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Selection harvests in Amazonian rainforests: long-term impacts on soil propertiesAuthor(s): K.L. McNabb; M.S. Miller; B.G. Lockaby; B.J. Stokes; R.G. Clawson; John A. Stanturf; J.N.M. Silva
Source: Forest Ecology and Management 93: 153-160.
Publication Series: Miscellaneous Publication
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DescriptionSurface soil properties were compared among disturbance classes associated with a single-tree selection harvest study installed in 1979 in the Brazilian Amazon. Response variables included pH, total N, total organic C, extractable P, exchangeable K, Ca, Mg, and bulk density. In general, concentrations of all elements displayed residual effects 16 years after harvests with N, P, K, and C being inversely related to disturbance intensity, while Ca and Mg levels as well as pH were directly related. Elemental contents exhibited fewer residual effects except in the cases of Ca and Mg contents, which generally increased with disturbance intensity. Higher intensity disturbance classes were associated with increased bulk density. Soil impacts apparent after i6 years suggest a combination of direct effects of harvests (e.g., as in the case of bulk density) combined with indirect influences of the ecophysiology of the Cecropia sp. which dominate disturbed areas.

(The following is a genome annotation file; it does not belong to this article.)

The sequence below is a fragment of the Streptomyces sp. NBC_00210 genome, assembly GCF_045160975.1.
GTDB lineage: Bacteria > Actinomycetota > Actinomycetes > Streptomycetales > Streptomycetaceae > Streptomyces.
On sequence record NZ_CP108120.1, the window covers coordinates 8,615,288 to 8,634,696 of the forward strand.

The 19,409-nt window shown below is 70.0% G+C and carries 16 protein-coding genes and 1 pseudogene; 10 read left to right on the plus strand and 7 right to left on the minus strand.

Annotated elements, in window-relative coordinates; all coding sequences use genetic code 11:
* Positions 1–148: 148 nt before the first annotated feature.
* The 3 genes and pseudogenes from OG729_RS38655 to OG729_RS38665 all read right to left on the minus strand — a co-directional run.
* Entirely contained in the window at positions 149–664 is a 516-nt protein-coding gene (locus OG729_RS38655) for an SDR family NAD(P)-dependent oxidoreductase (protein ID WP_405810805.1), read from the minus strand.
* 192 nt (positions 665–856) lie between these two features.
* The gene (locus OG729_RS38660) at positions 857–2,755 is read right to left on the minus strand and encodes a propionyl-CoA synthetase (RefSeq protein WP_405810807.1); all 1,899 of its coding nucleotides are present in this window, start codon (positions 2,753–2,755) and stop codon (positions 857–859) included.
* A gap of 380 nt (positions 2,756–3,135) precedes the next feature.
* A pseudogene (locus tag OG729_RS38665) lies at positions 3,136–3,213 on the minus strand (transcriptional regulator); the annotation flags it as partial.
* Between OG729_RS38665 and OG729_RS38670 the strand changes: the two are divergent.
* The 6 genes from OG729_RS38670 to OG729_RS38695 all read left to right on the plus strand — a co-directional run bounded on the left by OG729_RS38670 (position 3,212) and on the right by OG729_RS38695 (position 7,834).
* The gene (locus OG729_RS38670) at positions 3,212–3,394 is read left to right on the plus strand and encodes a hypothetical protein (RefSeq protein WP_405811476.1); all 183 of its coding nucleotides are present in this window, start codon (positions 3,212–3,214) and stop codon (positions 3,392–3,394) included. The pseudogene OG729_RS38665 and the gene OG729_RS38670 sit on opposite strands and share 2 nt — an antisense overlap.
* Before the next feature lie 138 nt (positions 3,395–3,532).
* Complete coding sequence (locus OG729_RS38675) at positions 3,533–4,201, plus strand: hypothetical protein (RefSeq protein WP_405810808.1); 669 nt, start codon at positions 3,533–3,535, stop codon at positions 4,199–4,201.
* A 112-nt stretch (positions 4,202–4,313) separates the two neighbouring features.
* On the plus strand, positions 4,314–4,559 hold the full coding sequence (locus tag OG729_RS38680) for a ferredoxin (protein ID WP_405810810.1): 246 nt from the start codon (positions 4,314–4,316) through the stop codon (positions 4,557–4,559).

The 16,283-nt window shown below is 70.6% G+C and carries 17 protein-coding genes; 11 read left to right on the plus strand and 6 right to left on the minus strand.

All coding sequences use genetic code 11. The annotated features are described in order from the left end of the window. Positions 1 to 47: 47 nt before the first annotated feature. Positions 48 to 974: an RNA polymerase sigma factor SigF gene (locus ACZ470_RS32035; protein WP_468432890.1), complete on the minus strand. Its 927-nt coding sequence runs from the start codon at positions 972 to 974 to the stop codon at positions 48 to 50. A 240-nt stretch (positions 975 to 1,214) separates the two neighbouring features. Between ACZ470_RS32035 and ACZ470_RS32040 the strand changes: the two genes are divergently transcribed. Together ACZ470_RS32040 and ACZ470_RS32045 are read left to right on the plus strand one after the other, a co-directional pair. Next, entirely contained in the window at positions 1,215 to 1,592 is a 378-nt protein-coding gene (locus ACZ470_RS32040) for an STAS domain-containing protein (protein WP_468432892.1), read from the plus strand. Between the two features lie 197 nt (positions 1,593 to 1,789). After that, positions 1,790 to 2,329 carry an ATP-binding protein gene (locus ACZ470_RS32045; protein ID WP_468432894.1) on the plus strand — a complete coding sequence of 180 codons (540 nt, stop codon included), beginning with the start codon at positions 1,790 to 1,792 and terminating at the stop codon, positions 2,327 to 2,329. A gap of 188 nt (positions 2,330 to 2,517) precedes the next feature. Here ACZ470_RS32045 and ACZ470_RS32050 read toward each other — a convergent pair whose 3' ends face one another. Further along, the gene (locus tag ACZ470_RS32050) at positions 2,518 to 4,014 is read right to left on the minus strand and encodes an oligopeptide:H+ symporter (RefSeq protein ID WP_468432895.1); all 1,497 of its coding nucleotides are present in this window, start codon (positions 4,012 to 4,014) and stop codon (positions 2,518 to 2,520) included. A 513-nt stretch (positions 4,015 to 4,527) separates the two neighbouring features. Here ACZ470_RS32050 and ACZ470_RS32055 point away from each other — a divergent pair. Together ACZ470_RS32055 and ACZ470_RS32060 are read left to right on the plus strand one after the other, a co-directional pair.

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CitationMcNabb, K.L.; Miller, M.S.; Lockaby, B.G.; Stokes, B.J.; Clawson, R.G.; Stanturf, John A.; Silva, J.N.M. 1997. Selection harvests in Amazonian rainforests: long-term impacts on soil properties. Forest Ecology and Management 93: 153-160.
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